By PropNex Research
Living large: GCBs, the pinnacle of luxury housing
Good Class Bungalows (GCBs) are the highly coveted crème de la crème of luxury housing in Singapore – rare, spacious and ultra-exclusive landed properties that ooze prestige and stature.
Just how rare are they? Well, there are an estimated 2,700 to 2,800 GCBs in 39 gazetted GCB Areas (GCBA) in Singapore, accounting for under 4% of the total number of landed homes islandwide. In fact, the scarcity of GCBs is a key factor in helping to preserve the value of this prized asset class over time.
Numerous GCB transactions made news headlines in 2021, as business and tech tycoons acquired such properties for tens of millions of dollars. Among them, TikTok CEO Chew Shou Zi reportedly splashed $86 million on a GCB in Queen Astrid Park, Grab CEO Anthony Tan’s wife bought a $40 million GCB in Bin Tong Park, Secretlab CEO Ian Ang picked up a GCB in Caldecott Hill for $36 million, Razer CEO Tan Min-Liang purchased a $52.8 million GCB in Third Avenue, while Nanofilm Technologies CEO Shi Xu’s wife acquired a GCB in Nassim Road for an eye-watering $128.8 million.
GCBs are sprawling detached landed homes that are only found in 39 gazetted areas (see Fig. 1) in Singapore - usually nestled in prime, lush and tranquil locations, including Cluny Hill, Chatsworth Park, Swiss Club Road, Ridout Park, Oei Tiong Ham Park, and Raffles Park.
Strict planning conditions are imposed by the Urban Redevelopment Authority to preserve their exclusivity and low-rise character. To be classed as GCBs, the plot must have a land area of at least 1,400 sqm (or about 15,069 sq ft) and up to 40% of the land is permitted for the home with the remaining land going towards amenities such as gardens and pools.
The GCB ownership is also very exclusive. Generally, only Singapore citizens are allowed to buy a landed property in a GCB Area. Foreigners, including permanent residents, will require an approval from the government to buy a GCB.
The GCB market has been on a roll in 2021, with a surge in sales volumes as well as land prices. The buying momentum for GCBs in the first half of 2021 emanated from both affluent locals and new citizens – a big group being tech-entrepreneurs riding high from the digital economy boom.
The GCB market clocked some 56 transactions* (amounting to a total value of $1.95 billion) in the first 11 months of 2021 – already far surpassing the 20 (valued at $560 million) and 25 (valued at $802 million) GCBs sold in 2019 and 2020 respectively.
In fact, the number of GCBs sold in 2021 is the highest since 82 GCB properties changed hands for a total of $1.85 billion in 2010, based on data tracked by PropNex Research. All that buying has helped to support prices – on a monthly basis, average unit prices have consistently exceeded $1,500 psf for most part of 2021.
The top GCB transaction by quantum in the first 11 months of 2021 is 30 Nassim Road, a 32,159-sq ft property which was sold for $128.8 million ($4,005 psf) to the wife of the founder of Nanofilm Technologies. Meanwhile, the sale of a GCB at 2 Cluny Hill for a record average unit price of $4,291 psf was the top deal on psf basis. The 14,844-sq ft Cluny Hill GCB was said to be bought by a Singaporean entrepreneur for $63.7 million.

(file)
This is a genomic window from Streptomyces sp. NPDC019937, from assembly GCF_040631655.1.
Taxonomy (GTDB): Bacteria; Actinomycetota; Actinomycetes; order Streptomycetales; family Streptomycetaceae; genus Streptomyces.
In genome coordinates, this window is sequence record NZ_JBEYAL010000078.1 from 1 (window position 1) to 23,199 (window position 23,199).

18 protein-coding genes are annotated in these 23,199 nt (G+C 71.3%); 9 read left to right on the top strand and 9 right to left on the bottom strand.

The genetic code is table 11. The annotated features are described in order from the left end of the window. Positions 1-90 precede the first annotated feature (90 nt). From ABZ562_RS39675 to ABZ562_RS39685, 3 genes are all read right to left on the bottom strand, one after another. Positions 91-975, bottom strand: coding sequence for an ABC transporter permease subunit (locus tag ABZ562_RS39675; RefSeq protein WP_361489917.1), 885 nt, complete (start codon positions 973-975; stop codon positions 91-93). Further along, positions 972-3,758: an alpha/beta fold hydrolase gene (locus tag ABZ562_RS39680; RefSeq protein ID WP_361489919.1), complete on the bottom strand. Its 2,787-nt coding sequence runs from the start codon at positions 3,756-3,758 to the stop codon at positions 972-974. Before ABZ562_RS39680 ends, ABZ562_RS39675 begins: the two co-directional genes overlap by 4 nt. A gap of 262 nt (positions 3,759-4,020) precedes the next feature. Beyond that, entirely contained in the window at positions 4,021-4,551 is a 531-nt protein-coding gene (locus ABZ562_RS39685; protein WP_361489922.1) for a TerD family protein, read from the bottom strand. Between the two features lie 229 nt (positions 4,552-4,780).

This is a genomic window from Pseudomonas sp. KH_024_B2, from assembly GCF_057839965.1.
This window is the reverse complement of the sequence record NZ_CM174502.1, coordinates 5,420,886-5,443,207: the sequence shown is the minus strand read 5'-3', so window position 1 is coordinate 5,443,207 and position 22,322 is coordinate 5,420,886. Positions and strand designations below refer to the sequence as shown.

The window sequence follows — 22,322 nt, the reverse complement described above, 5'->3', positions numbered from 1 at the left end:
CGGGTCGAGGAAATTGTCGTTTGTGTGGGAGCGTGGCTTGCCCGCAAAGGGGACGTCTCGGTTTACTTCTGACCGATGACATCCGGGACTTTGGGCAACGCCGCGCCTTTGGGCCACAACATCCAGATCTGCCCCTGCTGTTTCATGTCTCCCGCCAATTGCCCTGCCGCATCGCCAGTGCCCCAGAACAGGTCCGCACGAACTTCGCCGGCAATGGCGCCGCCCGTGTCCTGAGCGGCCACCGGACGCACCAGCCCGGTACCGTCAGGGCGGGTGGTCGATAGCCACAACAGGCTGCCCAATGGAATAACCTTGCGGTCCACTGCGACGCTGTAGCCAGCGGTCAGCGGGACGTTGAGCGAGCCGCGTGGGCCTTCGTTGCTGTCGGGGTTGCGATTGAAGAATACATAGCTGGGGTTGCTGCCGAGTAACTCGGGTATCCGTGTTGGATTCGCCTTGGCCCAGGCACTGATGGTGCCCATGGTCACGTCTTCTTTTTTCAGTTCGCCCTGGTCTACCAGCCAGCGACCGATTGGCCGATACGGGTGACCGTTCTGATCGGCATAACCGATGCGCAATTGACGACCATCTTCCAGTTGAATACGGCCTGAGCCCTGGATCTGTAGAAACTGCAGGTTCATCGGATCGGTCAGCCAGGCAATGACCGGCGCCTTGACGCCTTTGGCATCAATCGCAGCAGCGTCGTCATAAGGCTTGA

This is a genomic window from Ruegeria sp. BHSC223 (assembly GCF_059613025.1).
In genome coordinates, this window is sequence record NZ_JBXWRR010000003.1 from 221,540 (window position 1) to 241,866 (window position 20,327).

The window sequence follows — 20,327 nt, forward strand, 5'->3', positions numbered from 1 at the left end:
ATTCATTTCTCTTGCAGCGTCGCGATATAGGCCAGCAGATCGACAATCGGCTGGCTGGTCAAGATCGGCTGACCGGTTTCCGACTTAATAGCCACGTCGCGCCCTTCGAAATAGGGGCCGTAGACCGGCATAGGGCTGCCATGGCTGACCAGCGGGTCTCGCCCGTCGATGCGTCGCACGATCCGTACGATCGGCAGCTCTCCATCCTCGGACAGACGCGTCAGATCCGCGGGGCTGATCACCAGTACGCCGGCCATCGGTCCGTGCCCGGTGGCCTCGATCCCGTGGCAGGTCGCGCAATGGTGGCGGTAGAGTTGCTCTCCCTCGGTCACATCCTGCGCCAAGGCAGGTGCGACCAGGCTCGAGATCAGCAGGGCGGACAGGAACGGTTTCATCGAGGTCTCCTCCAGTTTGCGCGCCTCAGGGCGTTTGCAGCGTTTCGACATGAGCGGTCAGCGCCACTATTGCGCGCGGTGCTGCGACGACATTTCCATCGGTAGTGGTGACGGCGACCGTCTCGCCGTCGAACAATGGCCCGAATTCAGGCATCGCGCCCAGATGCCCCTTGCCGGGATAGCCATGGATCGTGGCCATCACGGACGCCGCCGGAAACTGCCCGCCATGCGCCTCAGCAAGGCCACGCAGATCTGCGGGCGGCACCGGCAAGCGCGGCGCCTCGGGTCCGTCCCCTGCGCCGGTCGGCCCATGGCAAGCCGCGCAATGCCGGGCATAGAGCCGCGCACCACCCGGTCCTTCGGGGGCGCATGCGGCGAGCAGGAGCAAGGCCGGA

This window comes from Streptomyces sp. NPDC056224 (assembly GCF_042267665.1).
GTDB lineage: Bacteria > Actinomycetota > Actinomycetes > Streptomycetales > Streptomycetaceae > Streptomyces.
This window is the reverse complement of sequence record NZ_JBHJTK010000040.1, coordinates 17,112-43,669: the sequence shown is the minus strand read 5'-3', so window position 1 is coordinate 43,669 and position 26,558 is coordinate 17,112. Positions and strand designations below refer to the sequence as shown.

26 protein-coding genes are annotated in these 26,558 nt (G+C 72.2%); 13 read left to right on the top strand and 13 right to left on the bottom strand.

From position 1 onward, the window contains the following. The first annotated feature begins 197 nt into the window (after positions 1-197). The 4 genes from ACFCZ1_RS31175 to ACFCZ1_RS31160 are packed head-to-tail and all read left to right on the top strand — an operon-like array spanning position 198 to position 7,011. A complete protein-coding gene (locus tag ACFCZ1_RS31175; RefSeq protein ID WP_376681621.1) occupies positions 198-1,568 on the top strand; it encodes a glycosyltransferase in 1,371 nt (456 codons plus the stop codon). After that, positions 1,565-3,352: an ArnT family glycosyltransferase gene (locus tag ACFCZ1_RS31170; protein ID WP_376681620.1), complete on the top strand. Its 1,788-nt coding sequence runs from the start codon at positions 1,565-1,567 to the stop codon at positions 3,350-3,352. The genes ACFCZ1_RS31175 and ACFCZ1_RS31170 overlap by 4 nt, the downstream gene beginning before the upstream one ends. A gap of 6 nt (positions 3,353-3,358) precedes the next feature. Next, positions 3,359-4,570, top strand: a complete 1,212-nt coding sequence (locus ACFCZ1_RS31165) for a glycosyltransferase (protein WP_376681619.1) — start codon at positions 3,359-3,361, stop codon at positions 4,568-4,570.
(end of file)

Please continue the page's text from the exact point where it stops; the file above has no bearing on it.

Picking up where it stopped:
At the other end, a 15,165-sq ft in King Albert Park that was sold for $16.8 million in September was the lowest transacted quantum for GCBs in the first 11 months of the year, while the transacted lowest unit price was posted by 6 Binjai Hill which was shifted at $22.8 million in March 2021.
Prospective buyers looking to snag a GCB should be prepared to fork out $20 million to just under $40 million – with 68% of GCB deals transacted between January and November 2021 falling within that price bracket. GCBs costing below $20 million are rare with just 4 transactions, while those priced at $40 million to $49.9 million and over $50 million saw 8 and 6 deals done during the year.
GCBs, an extremely scarce asset in the highest tier of the residential property market should continue to interest the super well-heeled buyers, although the new cooling measures implemented from December 16 could see some prospective buyers deferring the purchase decision for a number of months, as they review the impact of the new curbs.
As foreigners have limited access to buying GCBs due to strict ownership rules, the sharp hike in additional buyer’s stamp duty (ABSD) to 30% on foreign buyers will unlikely put a big dent on this market. In addition, GCB buyers tend to be high-earners with a deep-pocket, are less likely to face financial stress and have ample liquidity, which will help to mitigate the impact of the tighter total debt servicing ratio (TDSR) to 55%. PropNex expects the GCB market to remain fairly lively in 2022 with prices likely to hold steady.
Singapore’s image as a safe haven, the stable political environment and its effective management of the pandemic have been a magnet for investments – drawing multinational companies, family offices, and tech firms to the country. As the pandemic recovery and reopening continue amid higher vaccination rates, business sentiment and growth outlook will improve in tandem. These factors lend optimism to the landed homes segment including GCBs.
GCBs are not only limited in stock but are often tightly held. These bungalows are very appealing to buyers as they confer a status of prestige and accord privacy to the owners as GCBs are located in low density and tranquil areas. Due to their extreme scarcity and freehold tenure, GCBs are defensive assets that are capable of riding out uncertain market conditions – making them an excellent store of value and a prized property to be passed down to future generations, as part of legacy planning.
Contact PropNex’s GCB Prestige Landed Services team today for buying opportunities in the highly exclusive GCB market.
January 4, 2022